Friday, August 17, 2007

I Heart Bembo*

(A big storm last night knocked out our internet when I was halfway through posting. One of the many perils of country living, along with my new least favorite: chicken-pecked eye.)

This post at Midnight Ambulette reminded me how important typeface decisions can be. Some of us identify powerfully with our favored font, and a perfectly good book can seem to be ruined by the wrong typeface. I was horrified when the first galleys of my book came back in a bizarre, poofy, sans-serif type. (Or maybe it wasn't sans-serif -- that seems a bit over the top. In my memory the typeface was pink. That can't be true, but it must have been a very pinky one.) I begged for a different one, and ultimately it was set in Minion, an Adobe font designed in 1990. Which is okay. It has a slightly plaintive, antique-but-trim look I like.

My favorite typeface of all time is Bembo, which is what The World As I Found It was set in. It's small, dense, humorous, and typey -- it makes me think of the little bits of lead type pressing into the page. Another favorite is Cochin, which I used for my short-lived litmag TEACUP, and last saw in George Saunders's CivilWarLand In Bad Decline. It has small e's and a's and tall h's and l's, which makes it kind of charming. Another notable font you don't see much anymore is Bodoni, which was awfully thick-and-thin but rather handsome. DeLillo's White Noise was in it, at least the edition I had.

Do typefaces really alter the tone of the writing, as they seem to? A great book is still a great book in Helvetica, isn't it? Maybe not. A font is not bad just because it's ugly, but because it draws attention to itself and away from the writing. A beautiful but inappropriate font is no good, either. There seems to be, in recent years, a move away from fancy or unusual typefaces in general book publication, and more sticking with the old standards. This is probably a good thing for the eyes, but no fun for the font-geeks.

When I was in graduate school, each writer in my workshops had his or her own distinctive font -- you never needed a name on anyone's story, because you could tell at a glance whose it was. The typeface became an integral part of each person's voice. Later, when some of those writers published books, it was as if part of their voice was erased, or moderated to fit into the larger world.

What I want to know is, why do some books have a Note on the Type, and others don't? Every book should have one, don't you think?

*In this post I use the terms "font" and "typeface" interchangeably, though they're not exactly the same thing.

7 comments:

The Individual Voice said...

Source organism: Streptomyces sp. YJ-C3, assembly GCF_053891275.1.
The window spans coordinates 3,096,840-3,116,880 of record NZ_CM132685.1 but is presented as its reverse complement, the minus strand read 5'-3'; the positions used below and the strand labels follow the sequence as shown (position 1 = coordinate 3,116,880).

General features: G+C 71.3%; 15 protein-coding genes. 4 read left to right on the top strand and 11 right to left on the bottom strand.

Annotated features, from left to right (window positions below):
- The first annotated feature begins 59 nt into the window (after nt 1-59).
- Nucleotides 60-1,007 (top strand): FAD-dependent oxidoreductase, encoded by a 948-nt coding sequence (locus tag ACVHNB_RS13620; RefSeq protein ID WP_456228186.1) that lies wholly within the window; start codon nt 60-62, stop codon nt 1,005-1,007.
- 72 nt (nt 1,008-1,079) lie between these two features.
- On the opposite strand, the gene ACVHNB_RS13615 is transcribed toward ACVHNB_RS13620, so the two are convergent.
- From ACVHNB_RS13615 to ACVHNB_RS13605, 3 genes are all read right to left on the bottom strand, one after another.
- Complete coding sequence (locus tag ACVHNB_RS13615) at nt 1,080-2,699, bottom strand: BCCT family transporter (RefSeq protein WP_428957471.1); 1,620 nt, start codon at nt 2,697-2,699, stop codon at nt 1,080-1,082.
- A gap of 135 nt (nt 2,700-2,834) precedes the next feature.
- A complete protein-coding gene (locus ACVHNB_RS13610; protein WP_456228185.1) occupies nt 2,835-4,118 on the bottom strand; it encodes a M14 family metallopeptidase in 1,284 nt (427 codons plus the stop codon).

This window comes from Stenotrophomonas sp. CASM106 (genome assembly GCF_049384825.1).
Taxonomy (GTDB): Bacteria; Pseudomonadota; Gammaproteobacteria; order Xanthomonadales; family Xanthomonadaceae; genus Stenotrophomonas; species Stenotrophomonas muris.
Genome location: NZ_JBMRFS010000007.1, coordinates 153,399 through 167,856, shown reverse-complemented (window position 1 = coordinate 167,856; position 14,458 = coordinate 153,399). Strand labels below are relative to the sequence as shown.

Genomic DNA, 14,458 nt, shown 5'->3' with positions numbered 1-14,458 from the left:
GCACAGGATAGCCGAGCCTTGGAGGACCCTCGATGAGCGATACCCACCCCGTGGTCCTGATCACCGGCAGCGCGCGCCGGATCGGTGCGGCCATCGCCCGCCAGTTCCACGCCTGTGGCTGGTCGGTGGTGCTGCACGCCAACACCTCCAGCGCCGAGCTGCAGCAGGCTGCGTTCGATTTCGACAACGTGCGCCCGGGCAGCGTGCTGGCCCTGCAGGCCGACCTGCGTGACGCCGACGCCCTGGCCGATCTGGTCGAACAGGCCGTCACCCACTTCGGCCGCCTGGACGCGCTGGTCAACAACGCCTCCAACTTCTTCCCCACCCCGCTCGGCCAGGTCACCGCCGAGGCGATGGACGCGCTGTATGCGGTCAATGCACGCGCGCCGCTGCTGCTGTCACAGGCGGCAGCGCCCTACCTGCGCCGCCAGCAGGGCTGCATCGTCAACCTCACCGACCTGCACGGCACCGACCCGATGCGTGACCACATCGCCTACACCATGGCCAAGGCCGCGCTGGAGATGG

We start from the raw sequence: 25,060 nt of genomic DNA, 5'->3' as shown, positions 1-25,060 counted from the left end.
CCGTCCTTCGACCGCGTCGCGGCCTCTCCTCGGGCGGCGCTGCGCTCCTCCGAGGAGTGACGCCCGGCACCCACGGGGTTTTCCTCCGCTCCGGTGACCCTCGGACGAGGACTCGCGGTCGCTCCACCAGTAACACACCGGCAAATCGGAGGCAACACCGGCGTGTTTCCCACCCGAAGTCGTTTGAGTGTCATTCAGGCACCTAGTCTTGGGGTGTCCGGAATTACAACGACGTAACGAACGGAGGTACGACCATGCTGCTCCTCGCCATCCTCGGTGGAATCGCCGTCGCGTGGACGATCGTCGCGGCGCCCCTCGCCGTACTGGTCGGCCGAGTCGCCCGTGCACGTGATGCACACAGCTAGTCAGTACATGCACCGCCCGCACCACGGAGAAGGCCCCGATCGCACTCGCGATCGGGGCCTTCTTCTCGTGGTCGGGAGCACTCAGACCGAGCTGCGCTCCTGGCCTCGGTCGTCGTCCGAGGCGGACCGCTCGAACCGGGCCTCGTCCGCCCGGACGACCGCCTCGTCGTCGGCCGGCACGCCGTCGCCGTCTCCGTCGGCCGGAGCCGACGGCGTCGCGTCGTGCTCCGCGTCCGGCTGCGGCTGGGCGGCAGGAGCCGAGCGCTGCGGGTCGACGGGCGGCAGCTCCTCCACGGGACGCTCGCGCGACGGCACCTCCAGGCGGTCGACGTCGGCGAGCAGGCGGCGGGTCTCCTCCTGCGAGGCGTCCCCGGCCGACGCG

I, too, am obsessed with fonts and have gone back and forth on my favorites. I used to love Papyrus, but I realized it distracted too much from the writing, so now I go for simpler fonts which are boring, but they become invisible as the message gets through.

jrlennon said...

Papyrus, whoa! That's a heck of a stylized font for writing with.

I am a Garamond man all the way. It's funny, when Rhian mentioned that each of our grad school chums had a signature font, I was suddenly able to picture all of them--I bet I could still identify those manuscript pages.

moonlight ambulette said...

oh my gosh, seeing my blog's name in your blog just made me gasp with glee.

anyway.

bembo is pretty -- and i love the name of it! and now that you can mention it, i can totally picture the fonts (or typefaces, whatever!) of my grad-school classmates.

a thought: a blog that publishes short stories in the fonts in which they were originally written. brilliant? pointless? hmm.

Anonymous said...

The worst and most commonly found font ever: comic sans.

I hate it. I can't take it seriously at all and I see it everywhere...

5 Red Pandas said...

In all of my schooling I was always instructed to use Times New Roman. It was a directive I didn't dare question. Not after a teacher gave me a lower grade because I used one more staple than he had stipulated.

If I am putting together a zine, then I pay attention to fonts, but as for word processing I just use Times New Roman or courier (but courier is a fat font and makes you think you've written more than you have).

I too hate comic sans. I also hate the font that is supposed to look like chalk. I hate chalk too- but that's because I hated writing on the blackboard as a teacher. I began to lose my respect for certain co-workers who insisted on printing up worksheets in comic sans or the chalk font. We taught high school, and much of our dignity was taken from us, so why would anyone further erode their own dignity by using comic sans?

Whew, before this post I didn't realize how strongly I felt about certain fonts!

zoe said...

Why is it that high school so frequently uses comic sans? It isn't just an American phenomena either, I've come across it in New Zealand and the UK. One school I worked at made everybody use it as the house style. Hideous. It is so infantile and lacking in gravitas. It makes everything seem like a joke.

Garamond, on the other hand...

zoe said...

Sorry, should that be phenomenon? It's late here.